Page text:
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Despite improvements in wastewater treatment systems, the impact of anthropogenic nutrient sources remains a key issue for the management of European lakes. The Water Framework Directive (WFD) provides a mechanism through which progress can be made on this issue. The Directive requires a classification of the ecological status of phytoplankton, which(More)
The Water Framework Directive (WFD), requires European Member States to assess the “ecological status” of surface waters. As part of this, many European countries have developed an ecological quality classification scheme for chlorophyll concentrations as a measure of phytoplankton abundance. The assessment of ecological quality must be based on the degree(More)
Defining the overall ecological status of lakes according to the Water Framework Directive (WFD) is to be partially based on the species composition of the aquatic macrophyte community. We tested three assessment methods to define the ecological status of the macrophyte community in response to a eutrophication pressure as reflected by total phosphorus(More)
Aquatic macrophytes are one of the biological quality elements in the Water Framework Directive (WFD) for which status assessments must be defined. We tested two methods to classify macrophyte species and their response to eutrophication pressure: one based on percentiles of occurrence along a phosphorous gradient and another based on trophic ranking of(More)
Phytoplankton data from 606 lakes were used to characterize indicator taxa of near-pristine reference conditions in clearwater and humic lowland lakes of Northern and Central Europe. Reference lakes were selected based on low pressure from catchment land-use, low population density and the absence of point sources. Reference lakes had low phytoplankton(More)
Halting and reversing the deterioration of aquatic ecosystems requires concerted action across state boundaries and administrative barriers. However, the achievement of common management objectives is jeopardised by different national quality targets and ambitions. The European Water Framework Directive requires that quality classifications are harmonised(More)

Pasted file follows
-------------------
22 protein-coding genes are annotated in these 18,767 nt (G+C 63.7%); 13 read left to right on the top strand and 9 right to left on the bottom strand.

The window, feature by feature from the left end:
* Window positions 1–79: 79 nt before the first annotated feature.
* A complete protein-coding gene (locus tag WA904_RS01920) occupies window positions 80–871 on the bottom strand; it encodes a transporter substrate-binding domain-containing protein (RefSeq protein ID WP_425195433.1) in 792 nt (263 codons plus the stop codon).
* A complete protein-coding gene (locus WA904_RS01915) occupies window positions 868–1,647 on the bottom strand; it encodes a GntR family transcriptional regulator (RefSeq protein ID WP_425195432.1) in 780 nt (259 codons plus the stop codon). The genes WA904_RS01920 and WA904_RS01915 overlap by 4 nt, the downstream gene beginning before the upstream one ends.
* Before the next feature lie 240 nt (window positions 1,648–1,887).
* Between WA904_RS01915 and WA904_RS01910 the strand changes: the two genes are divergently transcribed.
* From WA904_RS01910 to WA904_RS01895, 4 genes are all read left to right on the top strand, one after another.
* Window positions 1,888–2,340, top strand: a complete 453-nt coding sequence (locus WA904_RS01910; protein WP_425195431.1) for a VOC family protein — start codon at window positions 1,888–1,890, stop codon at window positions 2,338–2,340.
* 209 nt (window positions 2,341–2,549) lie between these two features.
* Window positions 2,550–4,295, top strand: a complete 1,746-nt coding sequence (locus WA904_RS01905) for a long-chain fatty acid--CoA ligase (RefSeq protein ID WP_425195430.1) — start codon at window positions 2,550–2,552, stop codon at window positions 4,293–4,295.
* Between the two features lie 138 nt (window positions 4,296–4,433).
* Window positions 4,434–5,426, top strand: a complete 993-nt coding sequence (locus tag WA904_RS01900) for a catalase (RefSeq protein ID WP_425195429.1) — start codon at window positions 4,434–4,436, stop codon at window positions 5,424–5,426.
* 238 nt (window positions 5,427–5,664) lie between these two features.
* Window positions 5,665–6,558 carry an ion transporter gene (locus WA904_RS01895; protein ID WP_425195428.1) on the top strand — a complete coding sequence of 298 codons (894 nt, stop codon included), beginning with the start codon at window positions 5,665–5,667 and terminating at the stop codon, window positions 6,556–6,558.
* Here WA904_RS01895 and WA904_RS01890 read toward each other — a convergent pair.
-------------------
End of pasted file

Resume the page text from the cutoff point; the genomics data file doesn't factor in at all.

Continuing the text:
Phytoplankton constitutes a diverse array of short-lived organisms which derive their nutrients from the water column of lakes. These features make this community the most direct and earliest indicator of the impacts of changing nutrient conditions on lake ecosystems. It also makes them particularly suitable for measuring the success of restoration measures(More)
Data on phytoplankton, macrophytes, benthic invertebrates and fish from more than 2000 lakes in 22 European countries were used to develop and test metrics for assessing the ecological status of European lakes as required by the Water Framework Directive. The strongest and most sensitive of the 11 metrics responding to eutrophication pressure were(More)
Eleven European countries participated in an exercise to harmonise diatom-based methods used for status assessment in lakes. Lakes were divided into low, medium and high alkalinity types for this exercise. However, it was not possible to perform a full intercalibration on low alkalinity lakes due to the short gradient and confounding factors. Values of the(More)
The concept of "reference conditions" describes the benchmark against which current conditions are compared when assessing the status of water bodies. In this paper we focus on the establishment of reference conditions for European lakes according to a phytoplankton biomass indicator--the concentration of chlorophyll-a. A mostly spatial approach (selection(More)